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Friday, May 28, 2004

Arar error 

POGGE has a great post exploring some of the issues around the Arar enquiry and why assertions of the people's right NOT to know should be an election issue. POGGE refers to a Globe and Mail article which quotes government lawyers on the party line: other countries will not want to swap secrets if they think their information (will) . . . be disseminated for general consumption by the Canadian public.
I think one reason governments don't want to reveal intelligence is that, unlike James Bond, we're not finding airliners hidden under a sheet in the ocean, or getting tapes of Blofield's meetings with SPECTRE. In reality, I think our intelligence sources in the radical community are often pretty poor, and their data is sketchy and uncertain and open to interpretation or to willful abuse, basically wishful thinking. The Iraq WMD "intelligence", for example, if it has been publicized, would have been demonstrated as inflated before the war even started, because the various agencies would have realized that their multiple sources were not multiple at all, just multiple copies of a single source, and that much of their so-called data was based on fraud. (And when the US refused to share the details with Chretien's government, Chretien, to his everlasting credit, smelled a rat and kept our boys out of that morass.)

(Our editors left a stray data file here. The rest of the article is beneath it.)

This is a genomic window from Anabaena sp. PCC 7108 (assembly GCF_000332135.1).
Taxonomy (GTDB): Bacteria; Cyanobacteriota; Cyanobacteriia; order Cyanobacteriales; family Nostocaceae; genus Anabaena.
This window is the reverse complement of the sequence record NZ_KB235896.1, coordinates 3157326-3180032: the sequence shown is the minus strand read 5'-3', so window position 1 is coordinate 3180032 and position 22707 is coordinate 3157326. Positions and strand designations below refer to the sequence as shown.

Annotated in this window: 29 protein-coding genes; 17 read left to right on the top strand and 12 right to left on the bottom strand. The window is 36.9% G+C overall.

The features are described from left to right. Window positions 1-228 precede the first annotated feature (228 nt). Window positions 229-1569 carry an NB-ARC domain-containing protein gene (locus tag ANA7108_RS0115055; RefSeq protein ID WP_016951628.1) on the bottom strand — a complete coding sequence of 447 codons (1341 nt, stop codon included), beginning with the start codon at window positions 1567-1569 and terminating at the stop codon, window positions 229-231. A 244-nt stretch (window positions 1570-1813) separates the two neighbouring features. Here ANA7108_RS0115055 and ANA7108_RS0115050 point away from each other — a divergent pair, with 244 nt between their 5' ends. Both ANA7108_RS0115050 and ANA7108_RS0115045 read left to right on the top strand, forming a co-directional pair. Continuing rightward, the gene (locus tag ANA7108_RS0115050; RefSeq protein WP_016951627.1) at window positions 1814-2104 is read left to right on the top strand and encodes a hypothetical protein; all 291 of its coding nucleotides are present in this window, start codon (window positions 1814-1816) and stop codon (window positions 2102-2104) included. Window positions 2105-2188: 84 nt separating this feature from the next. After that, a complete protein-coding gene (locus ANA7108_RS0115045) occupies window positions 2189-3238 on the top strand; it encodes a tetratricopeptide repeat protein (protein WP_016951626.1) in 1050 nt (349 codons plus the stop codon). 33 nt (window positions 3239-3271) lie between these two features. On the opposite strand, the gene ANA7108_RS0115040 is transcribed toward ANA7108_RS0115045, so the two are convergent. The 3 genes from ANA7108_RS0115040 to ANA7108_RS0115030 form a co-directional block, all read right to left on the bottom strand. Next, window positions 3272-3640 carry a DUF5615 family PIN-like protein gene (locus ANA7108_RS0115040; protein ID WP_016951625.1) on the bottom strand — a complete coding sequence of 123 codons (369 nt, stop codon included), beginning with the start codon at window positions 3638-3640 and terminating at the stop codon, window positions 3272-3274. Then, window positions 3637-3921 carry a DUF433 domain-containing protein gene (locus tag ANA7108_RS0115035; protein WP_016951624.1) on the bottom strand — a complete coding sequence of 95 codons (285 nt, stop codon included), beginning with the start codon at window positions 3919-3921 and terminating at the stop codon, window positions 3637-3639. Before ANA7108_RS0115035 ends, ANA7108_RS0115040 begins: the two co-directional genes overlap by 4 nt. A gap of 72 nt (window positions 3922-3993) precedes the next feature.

In the Arar case, what has come out so far indicates that they were just so convinced that Canada is a hotbed of terrorism and so eager to find a terrorist that they were suspicious of Arar because he associated with other people of whom they were also suspicious -- sort of presumed guilt by association. If indeed they lacked any actual evidence against him, then they inflated their own activities to impress the Americans -- a phone call, perhaps, where someone said Yes, we've had him under suveillance, we have our suspicions about him, he seems untrustworthy, we've been watching him and he's part of the loop -- not realizing the new American Gitmo-inspired hands-free policy would throw him to the Syrian wolves without a second thought or any follow-up review of actual evidence. And perhaps this is the secret they don't want to discuss in open court.

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